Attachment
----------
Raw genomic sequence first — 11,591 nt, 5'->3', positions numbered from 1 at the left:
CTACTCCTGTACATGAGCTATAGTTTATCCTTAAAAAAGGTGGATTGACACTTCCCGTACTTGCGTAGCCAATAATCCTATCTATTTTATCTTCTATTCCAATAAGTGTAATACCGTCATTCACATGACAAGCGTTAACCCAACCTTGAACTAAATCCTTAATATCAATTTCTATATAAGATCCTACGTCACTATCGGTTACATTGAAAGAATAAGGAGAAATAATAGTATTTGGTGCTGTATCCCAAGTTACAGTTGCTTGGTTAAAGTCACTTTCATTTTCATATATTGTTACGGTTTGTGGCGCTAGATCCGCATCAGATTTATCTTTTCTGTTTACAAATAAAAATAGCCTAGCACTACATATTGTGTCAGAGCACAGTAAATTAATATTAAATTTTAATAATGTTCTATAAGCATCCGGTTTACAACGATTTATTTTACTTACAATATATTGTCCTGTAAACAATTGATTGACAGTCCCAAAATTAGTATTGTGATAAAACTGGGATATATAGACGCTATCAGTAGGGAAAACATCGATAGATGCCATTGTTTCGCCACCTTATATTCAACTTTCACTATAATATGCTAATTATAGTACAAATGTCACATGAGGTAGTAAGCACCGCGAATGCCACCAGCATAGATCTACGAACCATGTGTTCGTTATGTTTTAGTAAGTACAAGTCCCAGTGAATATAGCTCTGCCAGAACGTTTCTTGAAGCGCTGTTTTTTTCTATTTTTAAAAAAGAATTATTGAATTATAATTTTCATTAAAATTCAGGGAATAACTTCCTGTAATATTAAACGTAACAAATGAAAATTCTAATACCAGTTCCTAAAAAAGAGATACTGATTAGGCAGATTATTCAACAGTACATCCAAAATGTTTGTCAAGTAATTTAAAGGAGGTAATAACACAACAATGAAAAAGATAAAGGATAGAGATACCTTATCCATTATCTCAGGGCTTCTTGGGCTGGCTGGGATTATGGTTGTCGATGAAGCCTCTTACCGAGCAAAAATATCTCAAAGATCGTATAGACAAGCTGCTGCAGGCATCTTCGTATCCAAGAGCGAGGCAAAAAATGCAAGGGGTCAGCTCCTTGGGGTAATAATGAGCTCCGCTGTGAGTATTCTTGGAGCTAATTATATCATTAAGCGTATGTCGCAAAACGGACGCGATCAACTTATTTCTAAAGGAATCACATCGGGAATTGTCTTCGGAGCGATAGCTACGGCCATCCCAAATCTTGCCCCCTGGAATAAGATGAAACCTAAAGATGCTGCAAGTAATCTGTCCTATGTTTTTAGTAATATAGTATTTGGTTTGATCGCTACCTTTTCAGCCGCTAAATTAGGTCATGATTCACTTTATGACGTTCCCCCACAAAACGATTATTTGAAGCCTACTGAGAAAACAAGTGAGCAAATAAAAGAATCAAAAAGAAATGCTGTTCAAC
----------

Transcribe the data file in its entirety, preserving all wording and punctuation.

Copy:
Raw genomic sequence first — 11,591 nt, 5'->3', positions numbered from 1 at the left:
CTACTCCTGTACATGAGCTATAGTTTATCCTTAAAAAAGGTGGATTGACACTTCCCGTACTTGCGTAGCCAATAATCCTATCTATTTTATCTTCTATTCCAATAAGTGTAATACCGTCATTCACATGACAAGCGTTAACCCAACCTTGAACTAAATCCTTAATATCAATTTCTATATAAGATCCTACGTCACTATCGGTTACATTGAAAGAATAAGGAGAAATAATAGTATTTGGTGCTGTATCCCAAGTTACAGTTGCTTGGTTAAAGTCACTTTCATTTTCATATATTGTTACGGTTTGTGGCGCTAGATCCGCATCAGATTTATCTTTTCTGTTTACAAATAAAAATAGCCTAGCACTACATATTGTGTCAGAGCACAGTAAATTAATATTAAATTTTAATAATGTTCTATAAGCATCCGGTTTACAACGATTTATTTTACTTACAATATATTGTCCTGTAAACAATTGATTGACAGTCCCAAAATTAGTATTGTGATAAAACTGGGATATATAGACGCTATCAGTAGGGAAAACATCGATAGATGCCATTGTTTCGCCACCTTATATTCAACTTTCACTATAATATGCTAATTATAGTACAAATGTCACATGAGGTAGTAAGCACCGCGAATGCCACCAGCATAGATCTACGAACCATGTGTTCGTTATGTTTTAGTAAGTACAAGTCCCAGTGAATATAGCTCTGCCAGAACGTTTCTTGAAGCGCTGTTTTTTTCTATTTTTAAAAAAGAATTATTGAATTATAATTTTCATTAAAATTCAGGGAATAACTTCCTGTAATATTAAACGTAACAAATGAAAATTCTAATACCAGTTCCTAAAAAAGAGATACTGATTAGGCAGATTATTCAACAGTACATCCAAAATGTTTGTCAAGTAATTTAAAGGAGGTAATAACACAACAATGAAAAAGATAAAGGATAGAGATACCTTATCCATTATCTCAGGGCTTCTTGGGCTGGCTGGGATTATGGTTGTCGATGAAGCCTCTTACCGAGCAAAAATATCTCAAAGATCGTATAGACAAGCTGCTGCAGGCATCTTCGTATCCAAGAGCGAGGCAAAAAATGCAAGGGGTCAGCTCCTTGGGGTAATAATGAGCTCCGCTGTGAGTATTCTTGGAGCTAATTATATCATTAAGCGTATGTCGCAAAACGGACGCGATCAACTTATTTCTAAAGGAATCACATCGGGAATTGTCTTCGGAGCGATAGCTACGGCCATCCCAAATCTTGCCCCCTGGAATAAGATGAAACCTAAAGATGCTGCAAGTAATCTGTCCTATGTTTTTAGTAATATAGTATTTGGTTTGATCGCTACCTTTTCAGCCGCTAAATTAGGTCATGATTCACTTTATGACGTTCCCCCACAAAACGATTATTTGAAGCCTACTGAGAAAACAAGTGAGCAAATAAAAGAATCAAAAAGAAATGCTGTTCAAC